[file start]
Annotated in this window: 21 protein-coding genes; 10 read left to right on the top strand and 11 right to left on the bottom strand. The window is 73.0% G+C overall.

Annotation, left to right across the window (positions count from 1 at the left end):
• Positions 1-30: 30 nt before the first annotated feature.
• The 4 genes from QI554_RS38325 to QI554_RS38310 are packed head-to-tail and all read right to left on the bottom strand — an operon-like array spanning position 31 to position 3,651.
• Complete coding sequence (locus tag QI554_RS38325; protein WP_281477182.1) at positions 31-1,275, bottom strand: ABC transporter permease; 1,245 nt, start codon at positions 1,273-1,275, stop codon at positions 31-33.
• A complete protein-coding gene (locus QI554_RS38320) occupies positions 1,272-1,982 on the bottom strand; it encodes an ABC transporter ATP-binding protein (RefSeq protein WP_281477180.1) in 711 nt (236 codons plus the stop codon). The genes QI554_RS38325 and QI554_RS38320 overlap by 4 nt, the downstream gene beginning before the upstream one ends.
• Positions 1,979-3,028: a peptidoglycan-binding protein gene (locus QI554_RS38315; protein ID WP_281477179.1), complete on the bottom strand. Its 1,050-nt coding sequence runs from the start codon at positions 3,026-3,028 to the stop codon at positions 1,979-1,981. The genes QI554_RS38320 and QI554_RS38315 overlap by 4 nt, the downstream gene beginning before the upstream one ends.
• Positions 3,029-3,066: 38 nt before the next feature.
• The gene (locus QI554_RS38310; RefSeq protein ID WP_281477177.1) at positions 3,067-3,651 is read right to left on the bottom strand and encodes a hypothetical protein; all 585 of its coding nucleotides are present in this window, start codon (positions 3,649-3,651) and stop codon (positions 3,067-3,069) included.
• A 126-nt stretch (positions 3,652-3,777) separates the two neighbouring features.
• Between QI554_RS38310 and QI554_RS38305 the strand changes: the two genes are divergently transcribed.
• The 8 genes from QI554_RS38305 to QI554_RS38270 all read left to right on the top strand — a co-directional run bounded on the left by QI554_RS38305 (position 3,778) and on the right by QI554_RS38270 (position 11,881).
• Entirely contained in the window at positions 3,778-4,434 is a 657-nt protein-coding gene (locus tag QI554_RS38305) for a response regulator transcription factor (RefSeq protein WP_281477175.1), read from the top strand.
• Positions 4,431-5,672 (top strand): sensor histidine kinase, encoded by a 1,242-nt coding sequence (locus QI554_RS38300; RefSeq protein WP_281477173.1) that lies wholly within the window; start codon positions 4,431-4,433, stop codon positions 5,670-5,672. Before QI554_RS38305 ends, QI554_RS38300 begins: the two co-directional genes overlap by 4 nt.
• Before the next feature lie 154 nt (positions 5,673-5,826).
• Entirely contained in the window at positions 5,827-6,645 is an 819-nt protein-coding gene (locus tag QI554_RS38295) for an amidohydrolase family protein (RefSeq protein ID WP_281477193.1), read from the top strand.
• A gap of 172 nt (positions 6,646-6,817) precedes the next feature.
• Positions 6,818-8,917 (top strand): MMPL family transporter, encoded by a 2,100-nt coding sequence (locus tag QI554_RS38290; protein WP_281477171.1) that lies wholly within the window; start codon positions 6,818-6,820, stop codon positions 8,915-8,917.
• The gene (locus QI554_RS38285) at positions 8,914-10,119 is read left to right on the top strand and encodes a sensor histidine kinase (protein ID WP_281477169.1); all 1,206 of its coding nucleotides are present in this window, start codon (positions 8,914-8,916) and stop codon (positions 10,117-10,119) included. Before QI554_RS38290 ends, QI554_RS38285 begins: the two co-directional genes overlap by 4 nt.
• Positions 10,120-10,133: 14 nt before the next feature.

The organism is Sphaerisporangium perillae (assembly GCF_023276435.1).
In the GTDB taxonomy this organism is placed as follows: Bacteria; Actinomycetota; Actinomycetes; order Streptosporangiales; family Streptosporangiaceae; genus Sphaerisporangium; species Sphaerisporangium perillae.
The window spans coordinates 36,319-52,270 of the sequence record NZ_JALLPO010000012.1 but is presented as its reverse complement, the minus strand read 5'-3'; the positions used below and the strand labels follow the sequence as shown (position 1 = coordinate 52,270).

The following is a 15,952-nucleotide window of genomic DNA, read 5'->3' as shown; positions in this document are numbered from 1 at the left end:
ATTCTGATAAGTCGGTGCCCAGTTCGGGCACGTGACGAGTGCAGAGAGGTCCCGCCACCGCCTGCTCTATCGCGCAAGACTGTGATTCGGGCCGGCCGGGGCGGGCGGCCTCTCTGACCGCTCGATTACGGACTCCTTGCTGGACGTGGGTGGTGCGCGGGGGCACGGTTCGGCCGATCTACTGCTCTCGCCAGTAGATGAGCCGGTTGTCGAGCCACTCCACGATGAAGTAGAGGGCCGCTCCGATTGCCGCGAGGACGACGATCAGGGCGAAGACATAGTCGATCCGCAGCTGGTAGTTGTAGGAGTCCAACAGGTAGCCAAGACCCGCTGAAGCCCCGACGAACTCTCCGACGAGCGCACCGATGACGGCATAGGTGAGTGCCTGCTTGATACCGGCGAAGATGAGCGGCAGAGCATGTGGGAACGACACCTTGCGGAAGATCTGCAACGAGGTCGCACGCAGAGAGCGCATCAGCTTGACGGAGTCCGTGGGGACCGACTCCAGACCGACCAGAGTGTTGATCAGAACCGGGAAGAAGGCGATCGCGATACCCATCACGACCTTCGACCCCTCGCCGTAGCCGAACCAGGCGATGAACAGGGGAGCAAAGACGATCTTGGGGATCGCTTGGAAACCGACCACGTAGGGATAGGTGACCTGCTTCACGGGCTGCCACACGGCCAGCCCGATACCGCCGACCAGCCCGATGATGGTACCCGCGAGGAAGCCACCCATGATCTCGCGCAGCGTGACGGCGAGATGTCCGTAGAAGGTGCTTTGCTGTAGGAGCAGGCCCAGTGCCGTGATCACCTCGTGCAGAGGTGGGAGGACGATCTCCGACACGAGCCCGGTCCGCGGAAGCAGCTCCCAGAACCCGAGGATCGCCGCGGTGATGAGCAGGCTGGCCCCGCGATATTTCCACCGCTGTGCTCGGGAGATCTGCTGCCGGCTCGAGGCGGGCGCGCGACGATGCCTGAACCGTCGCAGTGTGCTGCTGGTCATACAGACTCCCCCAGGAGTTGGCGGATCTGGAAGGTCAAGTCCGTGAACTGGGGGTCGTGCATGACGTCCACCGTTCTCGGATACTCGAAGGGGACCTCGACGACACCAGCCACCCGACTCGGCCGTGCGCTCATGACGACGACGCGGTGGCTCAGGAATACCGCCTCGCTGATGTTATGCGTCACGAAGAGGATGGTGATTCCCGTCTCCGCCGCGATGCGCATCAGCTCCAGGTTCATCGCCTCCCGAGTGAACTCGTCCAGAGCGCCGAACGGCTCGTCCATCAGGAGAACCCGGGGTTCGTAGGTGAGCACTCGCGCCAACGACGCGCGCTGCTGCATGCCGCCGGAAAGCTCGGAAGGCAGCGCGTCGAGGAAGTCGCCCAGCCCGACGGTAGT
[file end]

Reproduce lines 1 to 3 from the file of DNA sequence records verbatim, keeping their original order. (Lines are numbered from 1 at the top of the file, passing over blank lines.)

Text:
Annotated in this window: 21 protein-coding genes; 10 read left to right on the top strand and 11 right to left on the bottom strand. The window is 73.0% G+C overall.

Annotation, left to right across the window (positions count from 1 at the left end):
• Positions 1-30: 30 nt before the first annotated feature.